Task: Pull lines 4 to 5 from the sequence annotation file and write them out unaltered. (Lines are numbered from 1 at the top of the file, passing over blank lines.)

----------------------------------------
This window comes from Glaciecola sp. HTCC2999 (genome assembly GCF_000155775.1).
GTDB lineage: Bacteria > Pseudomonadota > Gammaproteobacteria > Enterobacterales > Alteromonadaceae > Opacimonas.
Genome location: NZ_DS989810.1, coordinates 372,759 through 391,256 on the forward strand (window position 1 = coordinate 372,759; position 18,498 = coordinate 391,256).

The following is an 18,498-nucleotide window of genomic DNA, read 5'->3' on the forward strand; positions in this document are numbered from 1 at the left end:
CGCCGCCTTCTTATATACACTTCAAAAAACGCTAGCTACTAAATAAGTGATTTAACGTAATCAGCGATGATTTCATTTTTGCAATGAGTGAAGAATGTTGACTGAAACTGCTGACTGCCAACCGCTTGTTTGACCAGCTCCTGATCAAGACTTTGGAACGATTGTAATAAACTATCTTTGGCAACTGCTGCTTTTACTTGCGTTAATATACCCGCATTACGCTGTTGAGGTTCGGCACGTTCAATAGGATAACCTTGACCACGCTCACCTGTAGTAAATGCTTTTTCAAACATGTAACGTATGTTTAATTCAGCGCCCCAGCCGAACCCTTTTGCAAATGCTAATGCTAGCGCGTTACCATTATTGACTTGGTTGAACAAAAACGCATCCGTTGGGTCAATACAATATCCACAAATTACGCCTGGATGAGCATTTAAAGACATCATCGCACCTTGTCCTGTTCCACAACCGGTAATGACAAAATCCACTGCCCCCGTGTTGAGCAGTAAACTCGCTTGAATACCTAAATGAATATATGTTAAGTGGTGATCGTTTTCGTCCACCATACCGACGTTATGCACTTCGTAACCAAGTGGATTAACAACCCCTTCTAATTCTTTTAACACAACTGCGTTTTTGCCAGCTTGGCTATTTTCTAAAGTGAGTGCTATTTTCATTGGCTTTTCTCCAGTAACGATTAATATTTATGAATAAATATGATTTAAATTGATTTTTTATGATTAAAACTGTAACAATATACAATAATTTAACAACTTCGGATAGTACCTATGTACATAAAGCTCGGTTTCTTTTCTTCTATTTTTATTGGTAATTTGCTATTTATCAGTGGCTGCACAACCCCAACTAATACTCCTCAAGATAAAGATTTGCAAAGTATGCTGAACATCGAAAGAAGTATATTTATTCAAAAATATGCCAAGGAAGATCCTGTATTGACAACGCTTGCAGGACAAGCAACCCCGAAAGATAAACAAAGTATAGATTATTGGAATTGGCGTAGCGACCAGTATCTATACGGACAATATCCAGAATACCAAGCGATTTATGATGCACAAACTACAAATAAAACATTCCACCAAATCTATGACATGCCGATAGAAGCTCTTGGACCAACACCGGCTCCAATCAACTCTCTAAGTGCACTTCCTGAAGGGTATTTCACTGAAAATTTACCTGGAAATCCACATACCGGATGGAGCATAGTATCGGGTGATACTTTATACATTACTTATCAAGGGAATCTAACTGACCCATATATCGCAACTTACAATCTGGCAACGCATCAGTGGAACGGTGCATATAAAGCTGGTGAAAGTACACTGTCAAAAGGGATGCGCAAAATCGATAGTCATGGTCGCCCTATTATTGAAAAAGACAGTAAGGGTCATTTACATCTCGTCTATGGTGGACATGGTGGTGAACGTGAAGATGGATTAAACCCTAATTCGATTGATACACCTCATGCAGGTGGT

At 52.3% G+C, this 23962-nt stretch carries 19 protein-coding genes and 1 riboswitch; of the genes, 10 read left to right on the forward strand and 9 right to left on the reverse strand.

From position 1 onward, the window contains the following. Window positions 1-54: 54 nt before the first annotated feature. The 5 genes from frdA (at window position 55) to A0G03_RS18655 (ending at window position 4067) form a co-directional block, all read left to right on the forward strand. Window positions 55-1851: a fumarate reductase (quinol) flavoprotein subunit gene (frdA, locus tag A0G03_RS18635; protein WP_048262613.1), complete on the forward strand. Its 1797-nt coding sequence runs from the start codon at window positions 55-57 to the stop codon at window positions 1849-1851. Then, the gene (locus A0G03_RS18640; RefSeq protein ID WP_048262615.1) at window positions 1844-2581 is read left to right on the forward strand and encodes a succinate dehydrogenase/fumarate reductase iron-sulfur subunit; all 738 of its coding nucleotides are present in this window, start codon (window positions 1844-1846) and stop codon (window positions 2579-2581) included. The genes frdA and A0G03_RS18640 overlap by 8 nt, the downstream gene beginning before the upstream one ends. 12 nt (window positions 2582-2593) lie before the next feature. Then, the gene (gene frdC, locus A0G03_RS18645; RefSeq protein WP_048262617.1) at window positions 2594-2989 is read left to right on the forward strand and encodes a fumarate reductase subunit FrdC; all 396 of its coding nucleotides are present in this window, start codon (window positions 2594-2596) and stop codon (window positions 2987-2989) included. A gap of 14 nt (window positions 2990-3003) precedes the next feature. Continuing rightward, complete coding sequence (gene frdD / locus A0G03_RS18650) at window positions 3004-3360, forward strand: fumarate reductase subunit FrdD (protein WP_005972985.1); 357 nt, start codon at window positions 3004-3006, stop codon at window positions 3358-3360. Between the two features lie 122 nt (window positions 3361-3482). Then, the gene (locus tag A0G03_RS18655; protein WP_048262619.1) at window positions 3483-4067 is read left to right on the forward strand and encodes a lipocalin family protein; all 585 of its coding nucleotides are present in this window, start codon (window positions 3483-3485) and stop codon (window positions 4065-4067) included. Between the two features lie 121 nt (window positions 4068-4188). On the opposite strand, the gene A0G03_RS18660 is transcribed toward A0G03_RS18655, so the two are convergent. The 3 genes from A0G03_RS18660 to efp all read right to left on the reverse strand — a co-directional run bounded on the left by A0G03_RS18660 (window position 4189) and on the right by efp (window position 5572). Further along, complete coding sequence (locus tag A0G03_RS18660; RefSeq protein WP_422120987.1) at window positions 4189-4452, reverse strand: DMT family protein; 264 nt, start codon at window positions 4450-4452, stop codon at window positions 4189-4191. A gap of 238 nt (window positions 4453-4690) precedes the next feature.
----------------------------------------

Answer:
The following is an 18,498-nucleotide window of genomic DNA, read 5'->3' on the forward strand; positions in this document are numbered from 1 at the left end:
CGCCGCCTTCTTATATACACTTCAAAAAACGCTAGCTACTAAATAAGTGATTTAACGTAATCAGCGATGATTTCATTTTTGCAATGAGTGAAGAATGTTGACTGAAACTGCTGACTGCCAACCGCTTGTTTGACCAGCTCCTGATCAAGACTTTGGAACGATTGTAATAAACTATCTTTGGCAACTGCTGCTTTTACTTGCGTTAATATACCCGCATTACGCTGTTGAGGTTCGGCACGTTCAATAGGATAACCTTGACCACGCTCACCTGTAGTAAATGCTTTTTCAAACATGTAACGTATGTTTAATTCAGCGCCCCAGCCGAACCCTTTTGCAAATGCTAATGCTAGCGCGTTACCATTATTGACTTGGTTGAACAAAAACGCATCCGTTGGGTCAATACAATATCCACAAATTACGCCTGGATGAGCATTTAAAGACATCATCGCACCTTGTCCTGTTCCACAACCGGTAATGACAAAATCCACTGCCCCCGTGTTGAGCAGTAAACTCGCTTGAATACCTAAATGAATATATGTTAAGTGGTGATCGTTTTCGTCCACCATACCGACGTTATGCACTTCGTAACCAAGTGGATTAACAACCCCTTCTAATTCTTTTAACACAACTGCGTTTTTGCCAGCTTGGCTATTTTCTAAAGTGAGTGCTATTTTCATTGGCTTTTCTCCAGTAACGATTAATATTTATGAATAAATATGATTTAAATTGATTTTTTATGATTAAAACTGTAACAATATACAATAATTTAACAACTTCGGATAGTACCTATGTACATAAAGCTCGGTTTCTTTTCTTCTATTTTTATTGGTAATTTGCTATTTATCAGTGGCTGCACAACCCCAACTAATACTCCTCAAGATAAAGATTTGCAAAGTATGCTGAACATCGAAAGAAGTATATTTATTCAAAAATATGCCAAGGAAGATCCTGTATTGACAACGCTTGCAGGACAAGCAACCCCGAAAGATAAACAAAGTATAGATTATTGGAATTGGCGTAGCGACCAGTATCTATACGGACAATATCCAGAATACCAAGCGATTTATGATGCACAAACTACAAATAAAACATTCCACCAAATCTATGACATGCCGATAGAAGCTCTTGGACCAACACCGGCTCCAATCAACTCTCTAAGTGCACTTCCTGAAGGGTATTTCACTGAAAATTTACCTGGAAATCCACATACCGGATGGAGCATAGTATCGGGTGATACTTTATACATTACTTATCAAGGGAATCTAACTGACCCATATATCGCAACTTACAATCTGGCAACGCATCAGTGGAACGGTGCATATAAAGCTGGTGAAAGTACACTGTCAAAAGGGATGCGCAAAATCGATAGTCATGGTCGCCCTATTATTGAAAAAGACAGTAAGGGTCATTTACATCTCGTCTATGGTGGACATGGTGGTGAACGTGAAGATGGATTAAACCCTAATTCGATTGATACACCTCATGCAGGTGGT